Doctor’s Visit


Hank: (walking out of the ER on our way home, deep sigh)

Me: (putting on my sunglasses) You’re thinking rather loudly.

Hank: I am happy the doctors said I am fine…

Me: But?

Hank: But now I feel like I didn’t need to go to the doctor. I wasn’t sick.

Me: Were you suffering?

Hank: Yes.

Me: Were you in pain?

Hank: Yes.

Me: To the point of tears?

Hank: Yes.

Me: Did you know what was wrong with you?

Hank: No.

Me: Then you go to the doctor. Ponte Final (Period)!

Hank: (shoulders slumped)

Me: I don’t think you realized that a major part, top of the Pro/Con List, of why I chose to immigrate to Portugal was for healthcare.

Hank: Really?

Me: Yup. Sure the food, climate, access to the sea and therefore sea food, the culture, language acquisition, the fact that we had an apartment here, family and friends made the decision much easier, but really it was for this, for today, for the day you called me from school crying and I didn’t have to give taking you to the doctor a second thought because I have already paid for the service and can make sure what ails your isn’t more just than growing-pains.


Me: In America, in my experience, a doctor’s visit, not an ER visit, would cost anywhere between $60-$120.

Hank: WHAT?!

Me: (nodding) America has a different system of healthcare. In Portugal we all pay a solidarity tax based on our income that gives us access to our family doctor at the health center and ER as well as hospital and specialist care. When I go to the health center or ER I pay €5 out-of-pocket in addition to what I have already paid with my taxes. When you or Molly go to the health center or ER you pay nothing out-of-pocket until you are 18 years old.

Hank: I wouldn’t have wanted to go to the doctor if I knew it cost money.

Me: The doctor ALWAYS costs money, don’t be confused by what I’ve said, there is no such thing as FREE heath care. Your papa and I and allllllll the taxpaying citizens of Portugal have already paid for the health care provided and if we are not satisfied with the national health care system paid for by our tax dollars we can choose to pay to see a doctor through the private health service.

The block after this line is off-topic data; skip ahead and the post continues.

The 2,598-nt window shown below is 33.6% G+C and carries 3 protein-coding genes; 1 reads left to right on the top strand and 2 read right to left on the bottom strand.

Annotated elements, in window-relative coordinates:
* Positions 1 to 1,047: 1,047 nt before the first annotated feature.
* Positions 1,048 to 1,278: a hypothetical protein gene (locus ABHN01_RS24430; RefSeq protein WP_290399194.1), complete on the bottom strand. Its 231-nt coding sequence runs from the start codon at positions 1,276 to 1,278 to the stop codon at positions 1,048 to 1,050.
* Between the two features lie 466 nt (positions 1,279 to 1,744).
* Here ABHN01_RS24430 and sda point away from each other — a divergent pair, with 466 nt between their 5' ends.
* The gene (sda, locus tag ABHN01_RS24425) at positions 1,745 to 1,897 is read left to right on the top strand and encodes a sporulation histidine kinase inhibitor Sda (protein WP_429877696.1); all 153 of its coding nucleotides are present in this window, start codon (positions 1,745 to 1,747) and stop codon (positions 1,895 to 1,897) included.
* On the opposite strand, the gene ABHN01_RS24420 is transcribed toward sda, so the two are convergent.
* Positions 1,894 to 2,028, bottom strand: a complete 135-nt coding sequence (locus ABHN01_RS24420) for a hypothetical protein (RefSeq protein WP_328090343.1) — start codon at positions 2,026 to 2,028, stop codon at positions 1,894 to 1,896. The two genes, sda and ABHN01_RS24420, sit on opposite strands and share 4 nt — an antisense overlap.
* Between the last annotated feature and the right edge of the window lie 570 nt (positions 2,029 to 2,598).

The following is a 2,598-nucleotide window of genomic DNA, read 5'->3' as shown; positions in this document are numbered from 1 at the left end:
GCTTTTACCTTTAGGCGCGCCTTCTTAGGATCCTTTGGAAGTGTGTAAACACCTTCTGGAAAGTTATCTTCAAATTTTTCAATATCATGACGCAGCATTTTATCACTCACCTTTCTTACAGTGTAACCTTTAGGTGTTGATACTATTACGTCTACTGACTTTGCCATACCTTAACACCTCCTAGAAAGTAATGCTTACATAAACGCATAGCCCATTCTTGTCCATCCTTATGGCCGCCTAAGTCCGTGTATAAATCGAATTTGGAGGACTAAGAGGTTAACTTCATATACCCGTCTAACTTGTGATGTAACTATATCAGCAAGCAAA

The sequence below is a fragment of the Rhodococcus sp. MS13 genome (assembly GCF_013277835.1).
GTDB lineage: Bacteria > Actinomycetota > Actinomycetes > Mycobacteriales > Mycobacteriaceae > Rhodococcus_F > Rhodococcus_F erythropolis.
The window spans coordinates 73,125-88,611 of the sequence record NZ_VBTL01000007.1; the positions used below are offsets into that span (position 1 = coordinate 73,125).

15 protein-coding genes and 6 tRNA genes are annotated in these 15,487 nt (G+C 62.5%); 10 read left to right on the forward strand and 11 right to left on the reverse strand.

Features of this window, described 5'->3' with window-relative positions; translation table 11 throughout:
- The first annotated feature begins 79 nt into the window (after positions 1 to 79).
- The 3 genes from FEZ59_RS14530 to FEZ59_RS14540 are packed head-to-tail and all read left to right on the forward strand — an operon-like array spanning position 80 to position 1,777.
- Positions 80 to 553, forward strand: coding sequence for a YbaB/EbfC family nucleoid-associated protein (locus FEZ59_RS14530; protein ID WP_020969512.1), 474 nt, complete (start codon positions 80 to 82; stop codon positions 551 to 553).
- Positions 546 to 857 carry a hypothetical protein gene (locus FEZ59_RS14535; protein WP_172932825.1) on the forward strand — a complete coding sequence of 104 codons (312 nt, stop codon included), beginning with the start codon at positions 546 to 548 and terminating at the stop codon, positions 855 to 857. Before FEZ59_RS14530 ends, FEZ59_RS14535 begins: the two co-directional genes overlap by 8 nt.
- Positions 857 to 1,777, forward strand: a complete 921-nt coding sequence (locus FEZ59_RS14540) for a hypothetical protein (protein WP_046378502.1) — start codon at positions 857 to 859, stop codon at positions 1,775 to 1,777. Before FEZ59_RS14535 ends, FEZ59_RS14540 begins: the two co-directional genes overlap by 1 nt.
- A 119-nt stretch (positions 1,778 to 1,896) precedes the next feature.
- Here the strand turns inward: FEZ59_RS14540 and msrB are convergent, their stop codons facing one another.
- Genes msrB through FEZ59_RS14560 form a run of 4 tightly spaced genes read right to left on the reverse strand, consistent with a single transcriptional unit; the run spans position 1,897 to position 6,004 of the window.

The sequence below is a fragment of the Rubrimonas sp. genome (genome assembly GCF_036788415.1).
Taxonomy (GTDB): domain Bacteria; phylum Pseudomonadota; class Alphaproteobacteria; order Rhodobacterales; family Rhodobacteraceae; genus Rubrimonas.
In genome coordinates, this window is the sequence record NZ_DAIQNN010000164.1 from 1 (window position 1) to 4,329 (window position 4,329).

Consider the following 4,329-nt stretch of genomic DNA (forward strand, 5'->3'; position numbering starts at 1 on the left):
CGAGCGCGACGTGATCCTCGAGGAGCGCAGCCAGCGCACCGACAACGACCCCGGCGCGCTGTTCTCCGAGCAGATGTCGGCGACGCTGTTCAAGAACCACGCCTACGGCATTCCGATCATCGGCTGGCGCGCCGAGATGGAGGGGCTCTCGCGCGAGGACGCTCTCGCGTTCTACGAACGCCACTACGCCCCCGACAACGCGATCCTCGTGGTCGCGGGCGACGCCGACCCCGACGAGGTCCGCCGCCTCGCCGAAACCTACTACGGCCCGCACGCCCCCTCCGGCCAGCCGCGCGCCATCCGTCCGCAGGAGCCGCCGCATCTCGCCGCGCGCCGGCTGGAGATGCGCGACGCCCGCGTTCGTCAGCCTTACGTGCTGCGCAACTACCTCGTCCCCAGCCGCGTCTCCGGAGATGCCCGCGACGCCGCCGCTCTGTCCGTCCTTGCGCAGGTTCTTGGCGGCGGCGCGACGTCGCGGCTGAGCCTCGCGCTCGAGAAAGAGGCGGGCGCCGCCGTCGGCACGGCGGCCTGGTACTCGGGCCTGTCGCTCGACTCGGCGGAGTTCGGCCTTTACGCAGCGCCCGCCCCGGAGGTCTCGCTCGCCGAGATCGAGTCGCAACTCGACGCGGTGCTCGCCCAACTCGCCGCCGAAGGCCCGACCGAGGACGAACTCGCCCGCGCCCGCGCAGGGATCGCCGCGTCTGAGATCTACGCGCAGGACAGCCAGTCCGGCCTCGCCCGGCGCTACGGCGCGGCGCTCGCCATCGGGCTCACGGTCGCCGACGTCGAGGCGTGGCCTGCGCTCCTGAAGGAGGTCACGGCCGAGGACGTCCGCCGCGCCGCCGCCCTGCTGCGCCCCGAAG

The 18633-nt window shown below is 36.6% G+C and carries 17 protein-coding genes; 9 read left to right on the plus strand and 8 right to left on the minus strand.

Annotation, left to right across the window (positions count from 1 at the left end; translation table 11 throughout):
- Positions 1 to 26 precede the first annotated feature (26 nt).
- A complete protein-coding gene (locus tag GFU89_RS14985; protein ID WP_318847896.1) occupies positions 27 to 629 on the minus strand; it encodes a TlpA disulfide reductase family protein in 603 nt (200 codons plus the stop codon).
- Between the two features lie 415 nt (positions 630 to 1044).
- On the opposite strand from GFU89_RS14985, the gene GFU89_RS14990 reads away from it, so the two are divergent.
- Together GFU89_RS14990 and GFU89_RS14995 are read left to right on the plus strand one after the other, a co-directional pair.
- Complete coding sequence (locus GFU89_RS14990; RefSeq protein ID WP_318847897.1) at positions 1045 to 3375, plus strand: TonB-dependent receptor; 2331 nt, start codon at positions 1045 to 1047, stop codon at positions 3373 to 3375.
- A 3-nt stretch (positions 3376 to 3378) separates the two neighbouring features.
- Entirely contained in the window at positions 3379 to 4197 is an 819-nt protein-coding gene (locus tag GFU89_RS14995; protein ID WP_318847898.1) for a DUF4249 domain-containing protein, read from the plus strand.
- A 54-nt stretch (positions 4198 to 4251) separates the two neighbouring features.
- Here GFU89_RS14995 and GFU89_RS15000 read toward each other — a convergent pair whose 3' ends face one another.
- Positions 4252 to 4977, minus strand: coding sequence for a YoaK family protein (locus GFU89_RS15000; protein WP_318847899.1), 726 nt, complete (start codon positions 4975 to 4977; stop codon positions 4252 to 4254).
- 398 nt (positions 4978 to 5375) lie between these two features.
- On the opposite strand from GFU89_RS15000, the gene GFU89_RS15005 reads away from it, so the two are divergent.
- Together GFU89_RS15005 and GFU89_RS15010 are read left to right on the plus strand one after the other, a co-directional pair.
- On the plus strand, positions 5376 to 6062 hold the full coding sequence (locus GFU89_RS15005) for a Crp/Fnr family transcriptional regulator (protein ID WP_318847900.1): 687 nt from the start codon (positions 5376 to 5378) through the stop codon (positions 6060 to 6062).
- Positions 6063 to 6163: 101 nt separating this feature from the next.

Hank: And you’ve done that for you doenças (diseases). You’ve gone to private clinics.

Me: Yes, I have paid for second and third opinions as well as complimentary care such as physical therapy, acupuncture, etc and when I don’t want to wait to see a specialist through the national health care services I have gone to see them privately. What I have learned is the level of care is the same at both public and private clinics and the same doctors that work at the public hospitals and clinics work at the private hospitals and clinics, too.

Hank: So why do people use the public hospitals and clinics?

Me: Preference or the doctor they’d prefer to work with doesn’t work at their assigned hospital or health center or as I have said, second opinions or because they want to be seen faster. Wait time is always based on your priority and urgency.

Hank: So America is like all private and no public?

Me: Correct.

Hank: So they don’t have options?

Me: They have many options, but all the options cost money and adds the burden of financial stress on top of being sick.

Hank: So if we lived in America and today happened I would feel bad when the doctor did all the exams and found out that my stomach pain was not appendicitis or a bladder infection, because I would have spent money for nothing.

Me: I am not telling you how to feel, but I would do everything in my power to not lay financial burden or guilt on you for needing to see a doctor.